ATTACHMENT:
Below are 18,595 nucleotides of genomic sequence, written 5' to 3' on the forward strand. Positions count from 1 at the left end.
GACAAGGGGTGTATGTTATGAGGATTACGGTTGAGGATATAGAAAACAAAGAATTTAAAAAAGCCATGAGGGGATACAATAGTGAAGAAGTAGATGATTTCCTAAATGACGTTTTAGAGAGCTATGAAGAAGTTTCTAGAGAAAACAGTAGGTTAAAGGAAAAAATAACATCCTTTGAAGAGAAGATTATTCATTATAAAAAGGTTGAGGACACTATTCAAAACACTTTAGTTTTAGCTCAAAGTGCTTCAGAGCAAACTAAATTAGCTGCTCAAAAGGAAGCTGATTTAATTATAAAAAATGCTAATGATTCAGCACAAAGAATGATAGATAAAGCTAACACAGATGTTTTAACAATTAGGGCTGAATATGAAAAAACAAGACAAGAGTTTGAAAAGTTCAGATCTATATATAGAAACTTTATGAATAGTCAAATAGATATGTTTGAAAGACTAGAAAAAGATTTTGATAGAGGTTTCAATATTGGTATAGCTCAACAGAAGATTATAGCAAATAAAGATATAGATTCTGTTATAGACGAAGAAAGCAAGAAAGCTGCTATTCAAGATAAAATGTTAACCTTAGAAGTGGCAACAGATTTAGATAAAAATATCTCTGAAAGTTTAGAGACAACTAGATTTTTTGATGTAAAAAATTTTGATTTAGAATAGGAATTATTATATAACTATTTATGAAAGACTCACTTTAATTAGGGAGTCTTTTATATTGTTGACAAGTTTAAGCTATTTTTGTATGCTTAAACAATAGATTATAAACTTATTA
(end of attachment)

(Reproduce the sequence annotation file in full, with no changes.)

Below are 18,595 nucleotides of genomic sequence, written 5' to 3' on the forward strand. Positions count from 1 at the left end.
GACAAGGGGTGTATGTTATGAGGATTACGGTTGAGGATATAGAAAACAAAGAATTTAAAAAAGCCATGAGGGGATACAATAGTGAAGAAGTAGATGATTTCCTAAATGACGTTTTAGAGAGCTATGAAGAAGTTTCTAGAGAAAACAGTAGGTTAAAGGAAAAAATAACATCCTTTGAAGAGAAGATTATTCATTATAAAAAGGTTGAGGACACTATTCAAAACACTTTAGTTTTAGCTCAAAGTGCTTCAGAGCAAACTAAATTAGCTGCTCAAAAGGAAGCTGATTTAATTATAAAAAATGCTAATGATTCAGCACAAAGAATGATAGATAAAGCTAACACAGATGTTTTAACAATTAGGGCTGAATATGAAAAAACAAGACAAGAGTTTGAAAAGTTCAGATCTATATATAGAAACTTTATGAATAGTCAAATAGATATGTTTGAAAGACTAGAAAAAGATTTTGATAGAGGTTTCAATATTGGTATAGCTCAACAGAAGATTATAGCAAATAAAGATATAGATTCTGTTATAGACGAAGAAAGCAAGAAAGCTGCTATTCAAGATAAAATGTTAACCTTAGAAGTGGCAACAGATTTAGATAAAAATATCTCTGAAAGTTTAGAGACAACTAGATTTTTTGATGTAAAAAATTTTGATTTAGAATAGGAATTATTATATAACTATTTATGAAAGACTCACTTTAATTAGGGAGTCTTTTATATTGTTGACAAGTTTAAGCTATTTTTGTATGCTTAAACAATAGATTATAAACTTATTA